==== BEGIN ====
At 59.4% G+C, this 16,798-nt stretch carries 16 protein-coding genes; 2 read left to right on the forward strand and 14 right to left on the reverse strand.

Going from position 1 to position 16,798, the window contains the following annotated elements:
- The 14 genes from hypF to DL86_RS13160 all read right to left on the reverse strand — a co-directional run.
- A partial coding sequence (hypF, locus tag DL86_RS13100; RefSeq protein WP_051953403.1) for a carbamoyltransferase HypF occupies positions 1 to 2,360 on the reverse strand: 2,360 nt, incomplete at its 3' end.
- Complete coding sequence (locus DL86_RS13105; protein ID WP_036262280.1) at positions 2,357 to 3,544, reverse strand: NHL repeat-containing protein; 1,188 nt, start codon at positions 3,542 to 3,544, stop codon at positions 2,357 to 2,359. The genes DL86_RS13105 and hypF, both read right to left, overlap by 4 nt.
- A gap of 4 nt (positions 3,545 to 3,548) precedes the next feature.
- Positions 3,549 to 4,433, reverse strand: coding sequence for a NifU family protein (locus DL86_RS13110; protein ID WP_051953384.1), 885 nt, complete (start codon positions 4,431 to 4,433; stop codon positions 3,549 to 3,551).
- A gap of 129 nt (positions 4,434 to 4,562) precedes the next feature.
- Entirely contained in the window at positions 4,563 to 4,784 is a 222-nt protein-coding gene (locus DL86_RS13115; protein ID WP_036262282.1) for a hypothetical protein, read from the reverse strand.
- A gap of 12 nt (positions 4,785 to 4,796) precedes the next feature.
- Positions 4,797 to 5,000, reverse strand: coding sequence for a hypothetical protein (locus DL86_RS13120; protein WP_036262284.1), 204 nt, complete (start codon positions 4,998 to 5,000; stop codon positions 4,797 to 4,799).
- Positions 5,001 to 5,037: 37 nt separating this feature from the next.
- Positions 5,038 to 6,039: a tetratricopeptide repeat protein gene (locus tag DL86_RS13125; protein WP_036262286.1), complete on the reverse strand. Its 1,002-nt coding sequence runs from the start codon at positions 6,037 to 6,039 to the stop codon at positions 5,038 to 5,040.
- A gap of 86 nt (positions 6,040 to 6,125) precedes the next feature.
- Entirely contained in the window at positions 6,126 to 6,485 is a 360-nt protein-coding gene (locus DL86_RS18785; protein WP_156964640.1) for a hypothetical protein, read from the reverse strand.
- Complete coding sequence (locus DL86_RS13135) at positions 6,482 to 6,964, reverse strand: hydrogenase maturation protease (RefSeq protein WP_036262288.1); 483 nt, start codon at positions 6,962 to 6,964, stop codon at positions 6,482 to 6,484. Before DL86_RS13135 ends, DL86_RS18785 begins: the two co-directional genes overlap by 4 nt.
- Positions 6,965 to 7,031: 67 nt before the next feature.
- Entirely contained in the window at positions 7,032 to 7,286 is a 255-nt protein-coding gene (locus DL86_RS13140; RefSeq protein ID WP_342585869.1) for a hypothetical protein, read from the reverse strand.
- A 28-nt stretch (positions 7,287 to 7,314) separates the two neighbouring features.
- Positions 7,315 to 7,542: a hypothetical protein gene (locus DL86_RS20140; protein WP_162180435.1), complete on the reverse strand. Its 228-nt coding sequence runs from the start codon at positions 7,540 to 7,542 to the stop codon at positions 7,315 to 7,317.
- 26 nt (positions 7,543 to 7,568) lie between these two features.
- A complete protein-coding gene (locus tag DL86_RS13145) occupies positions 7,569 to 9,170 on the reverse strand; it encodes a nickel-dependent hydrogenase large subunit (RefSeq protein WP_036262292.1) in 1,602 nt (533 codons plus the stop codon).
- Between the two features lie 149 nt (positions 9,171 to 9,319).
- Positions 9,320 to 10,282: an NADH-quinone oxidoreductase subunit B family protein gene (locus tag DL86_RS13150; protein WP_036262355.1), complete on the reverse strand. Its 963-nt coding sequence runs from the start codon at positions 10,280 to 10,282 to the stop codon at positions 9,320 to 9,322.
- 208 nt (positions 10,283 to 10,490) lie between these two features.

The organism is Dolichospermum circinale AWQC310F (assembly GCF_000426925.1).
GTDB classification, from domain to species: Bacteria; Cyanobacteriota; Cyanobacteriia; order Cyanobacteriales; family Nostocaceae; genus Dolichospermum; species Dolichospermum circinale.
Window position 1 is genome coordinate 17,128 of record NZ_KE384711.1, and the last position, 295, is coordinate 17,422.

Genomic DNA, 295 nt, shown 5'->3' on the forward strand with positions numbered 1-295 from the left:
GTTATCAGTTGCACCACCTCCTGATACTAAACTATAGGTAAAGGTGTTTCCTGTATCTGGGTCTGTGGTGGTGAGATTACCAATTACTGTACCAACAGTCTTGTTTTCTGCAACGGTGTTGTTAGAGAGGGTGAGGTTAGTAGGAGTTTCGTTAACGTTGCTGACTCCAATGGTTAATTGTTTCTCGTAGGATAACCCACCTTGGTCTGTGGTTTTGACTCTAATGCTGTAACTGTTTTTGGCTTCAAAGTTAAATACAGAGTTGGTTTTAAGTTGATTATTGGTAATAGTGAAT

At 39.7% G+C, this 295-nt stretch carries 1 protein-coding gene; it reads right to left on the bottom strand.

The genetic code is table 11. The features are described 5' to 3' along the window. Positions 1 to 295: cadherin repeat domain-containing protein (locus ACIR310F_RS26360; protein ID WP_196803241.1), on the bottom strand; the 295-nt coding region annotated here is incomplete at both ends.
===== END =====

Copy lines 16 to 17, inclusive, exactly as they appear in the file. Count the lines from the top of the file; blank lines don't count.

- Complete coding sequence (locus DL86_RS13135) at positions 6,482 to 6,964, reverse strand: hydrogenase maturation protease (RefSeq protein WP_036262288.1); 483 nt, start codon at positions 6,962 to 6,964, stop codon at positions 6,482 to 6,484. Before DL86_RS13135 ends, DL86_RS18785 begins: the two co-directional genes overlap by 4 nt.
- Positions 6,965 to 7,031: 67 nt before the next feature.